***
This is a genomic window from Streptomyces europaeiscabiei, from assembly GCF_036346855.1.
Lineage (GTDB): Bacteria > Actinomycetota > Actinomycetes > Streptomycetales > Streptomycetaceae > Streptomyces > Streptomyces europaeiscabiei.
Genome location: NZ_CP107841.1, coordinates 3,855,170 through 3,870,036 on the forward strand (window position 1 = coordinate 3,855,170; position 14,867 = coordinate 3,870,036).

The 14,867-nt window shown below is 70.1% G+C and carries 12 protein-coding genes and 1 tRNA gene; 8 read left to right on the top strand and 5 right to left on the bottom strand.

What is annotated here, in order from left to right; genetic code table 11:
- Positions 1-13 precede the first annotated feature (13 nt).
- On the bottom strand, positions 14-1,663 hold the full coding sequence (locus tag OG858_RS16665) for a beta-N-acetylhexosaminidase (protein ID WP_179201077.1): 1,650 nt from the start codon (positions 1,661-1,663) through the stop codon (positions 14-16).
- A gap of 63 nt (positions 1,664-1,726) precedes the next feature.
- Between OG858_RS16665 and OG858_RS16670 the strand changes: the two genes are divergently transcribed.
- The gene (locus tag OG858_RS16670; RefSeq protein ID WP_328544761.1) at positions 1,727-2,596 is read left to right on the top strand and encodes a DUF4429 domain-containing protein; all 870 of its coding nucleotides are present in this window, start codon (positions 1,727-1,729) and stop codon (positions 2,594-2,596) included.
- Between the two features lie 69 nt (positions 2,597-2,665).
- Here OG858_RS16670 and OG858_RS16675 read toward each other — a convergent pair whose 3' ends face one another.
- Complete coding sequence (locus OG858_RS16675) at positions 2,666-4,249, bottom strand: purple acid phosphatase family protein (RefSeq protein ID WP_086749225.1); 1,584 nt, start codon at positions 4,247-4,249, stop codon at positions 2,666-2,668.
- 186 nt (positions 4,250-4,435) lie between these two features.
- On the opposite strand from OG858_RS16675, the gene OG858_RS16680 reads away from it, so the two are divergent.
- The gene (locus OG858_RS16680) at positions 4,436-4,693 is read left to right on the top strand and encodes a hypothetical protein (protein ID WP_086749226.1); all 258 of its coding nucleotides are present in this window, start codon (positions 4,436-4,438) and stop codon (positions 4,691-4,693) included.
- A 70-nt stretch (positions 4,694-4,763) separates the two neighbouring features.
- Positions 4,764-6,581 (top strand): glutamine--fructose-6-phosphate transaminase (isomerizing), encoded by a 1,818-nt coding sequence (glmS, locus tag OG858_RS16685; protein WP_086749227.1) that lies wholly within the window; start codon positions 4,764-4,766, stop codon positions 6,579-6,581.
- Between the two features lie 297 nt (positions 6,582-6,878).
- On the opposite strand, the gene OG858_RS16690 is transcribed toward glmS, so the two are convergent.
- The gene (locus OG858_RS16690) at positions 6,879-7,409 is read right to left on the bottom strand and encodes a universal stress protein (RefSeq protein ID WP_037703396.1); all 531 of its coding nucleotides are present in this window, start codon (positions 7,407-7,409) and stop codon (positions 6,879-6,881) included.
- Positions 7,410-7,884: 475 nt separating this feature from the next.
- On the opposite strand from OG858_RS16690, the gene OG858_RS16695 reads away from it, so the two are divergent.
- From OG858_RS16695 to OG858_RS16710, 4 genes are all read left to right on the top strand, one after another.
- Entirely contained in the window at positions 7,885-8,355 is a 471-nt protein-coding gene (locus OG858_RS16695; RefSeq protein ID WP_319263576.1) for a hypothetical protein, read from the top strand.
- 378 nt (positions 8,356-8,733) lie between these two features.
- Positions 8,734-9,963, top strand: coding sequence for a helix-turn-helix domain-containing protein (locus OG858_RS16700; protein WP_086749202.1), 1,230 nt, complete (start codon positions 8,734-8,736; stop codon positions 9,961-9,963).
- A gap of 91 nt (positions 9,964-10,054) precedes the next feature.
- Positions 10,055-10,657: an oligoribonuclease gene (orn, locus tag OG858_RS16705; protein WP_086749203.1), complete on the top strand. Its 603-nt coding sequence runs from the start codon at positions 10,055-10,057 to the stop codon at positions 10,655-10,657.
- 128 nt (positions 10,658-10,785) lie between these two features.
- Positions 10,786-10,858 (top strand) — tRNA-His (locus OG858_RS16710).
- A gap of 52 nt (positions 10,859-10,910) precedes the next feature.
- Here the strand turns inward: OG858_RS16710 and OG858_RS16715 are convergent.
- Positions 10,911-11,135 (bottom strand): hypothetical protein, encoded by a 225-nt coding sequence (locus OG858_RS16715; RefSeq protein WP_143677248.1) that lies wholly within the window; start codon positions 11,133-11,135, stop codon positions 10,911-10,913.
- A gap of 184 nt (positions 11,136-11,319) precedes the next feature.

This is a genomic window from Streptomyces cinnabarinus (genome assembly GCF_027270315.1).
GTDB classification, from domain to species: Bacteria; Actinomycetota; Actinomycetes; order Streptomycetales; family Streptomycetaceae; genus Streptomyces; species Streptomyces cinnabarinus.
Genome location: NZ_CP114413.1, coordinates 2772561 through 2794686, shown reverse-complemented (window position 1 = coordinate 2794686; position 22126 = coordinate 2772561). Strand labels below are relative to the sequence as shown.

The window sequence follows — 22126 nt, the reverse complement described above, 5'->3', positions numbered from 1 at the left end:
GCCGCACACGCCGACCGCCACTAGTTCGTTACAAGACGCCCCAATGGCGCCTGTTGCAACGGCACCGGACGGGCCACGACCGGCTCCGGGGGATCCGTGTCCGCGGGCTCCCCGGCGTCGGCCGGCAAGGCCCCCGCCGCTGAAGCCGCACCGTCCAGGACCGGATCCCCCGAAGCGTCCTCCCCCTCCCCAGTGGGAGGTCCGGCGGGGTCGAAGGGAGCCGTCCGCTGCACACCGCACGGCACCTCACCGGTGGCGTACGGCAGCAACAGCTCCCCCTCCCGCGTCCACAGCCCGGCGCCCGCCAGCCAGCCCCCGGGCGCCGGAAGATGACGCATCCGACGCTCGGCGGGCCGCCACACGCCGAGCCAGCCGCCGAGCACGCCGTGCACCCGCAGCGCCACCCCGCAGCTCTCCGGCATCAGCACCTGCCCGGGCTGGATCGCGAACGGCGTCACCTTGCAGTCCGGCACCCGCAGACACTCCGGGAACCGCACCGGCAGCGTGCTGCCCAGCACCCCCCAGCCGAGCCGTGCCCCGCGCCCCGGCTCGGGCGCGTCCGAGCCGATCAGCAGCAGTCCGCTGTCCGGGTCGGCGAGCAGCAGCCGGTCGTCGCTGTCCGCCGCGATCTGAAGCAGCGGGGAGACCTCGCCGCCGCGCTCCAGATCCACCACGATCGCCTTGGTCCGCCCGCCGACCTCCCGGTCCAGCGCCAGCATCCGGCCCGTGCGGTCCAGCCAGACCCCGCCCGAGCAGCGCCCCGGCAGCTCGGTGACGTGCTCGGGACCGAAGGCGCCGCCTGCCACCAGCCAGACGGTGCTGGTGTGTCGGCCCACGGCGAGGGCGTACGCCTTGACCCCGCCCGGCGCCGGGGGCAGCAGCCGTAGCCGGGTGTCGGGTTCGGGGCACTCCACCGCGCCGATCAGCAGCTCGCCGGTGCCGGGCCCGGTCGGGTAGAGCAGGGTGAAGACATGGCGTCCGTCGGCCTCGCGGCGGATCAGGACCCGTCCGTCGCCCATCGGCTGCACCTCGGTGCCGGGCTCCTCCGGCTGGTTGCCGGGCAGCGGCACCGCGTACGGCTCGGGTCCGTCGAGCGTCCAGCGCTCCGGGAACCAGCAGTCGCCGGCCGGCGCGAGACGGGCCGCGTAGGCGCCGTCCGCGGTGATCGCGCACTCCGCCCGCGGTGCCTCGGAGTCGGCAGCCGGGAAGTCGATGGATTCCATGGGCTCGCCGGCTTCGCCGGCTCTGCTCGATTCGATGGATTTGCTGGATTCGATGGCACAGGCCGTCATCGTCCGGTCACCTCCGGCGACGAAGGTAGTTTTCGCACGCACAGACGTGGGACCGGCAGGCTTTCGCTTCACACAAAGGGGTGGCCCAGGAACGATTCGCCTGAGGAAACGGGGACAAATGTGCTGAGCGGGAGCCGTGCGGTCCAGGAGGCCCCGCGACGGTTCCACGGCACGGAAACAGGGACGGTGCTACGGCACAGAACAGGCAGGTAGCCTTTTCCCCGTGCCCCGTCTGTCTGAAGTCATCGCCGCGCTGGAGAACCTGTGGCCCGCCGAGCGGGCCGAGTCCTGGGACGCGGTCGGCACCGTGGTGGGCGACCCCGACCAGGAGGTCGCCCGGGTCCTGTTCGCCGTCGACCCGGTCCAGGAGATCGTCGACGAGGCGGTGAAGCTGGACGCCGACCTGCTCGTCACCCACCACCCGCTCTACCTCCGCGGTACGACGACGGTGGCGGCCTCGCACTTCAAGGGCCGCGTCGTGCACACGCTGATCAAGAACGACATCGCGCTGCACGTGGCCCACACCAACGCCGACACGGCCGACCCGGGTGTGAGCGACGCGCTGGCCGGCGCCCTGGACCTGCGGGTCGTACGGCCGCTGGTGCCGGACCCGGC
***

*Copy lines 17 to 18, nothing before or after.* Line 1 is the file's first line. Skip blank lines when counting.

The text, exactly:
- A 70-nt stretch (positions 4,694-4,763) separates the two neighbouring features.
- Positions 4,764-6,581 (top strand): glutamine--fructose-6-phosphate transaminase (isomerizing), encoded by a 1,818-nt coding sequence (glmS, locus tag OG858_RS16685; protein WP_086749227.1) that lies wholly within the window; start codon positions 4,764-4,766, stop codon positions 6,579-6,581.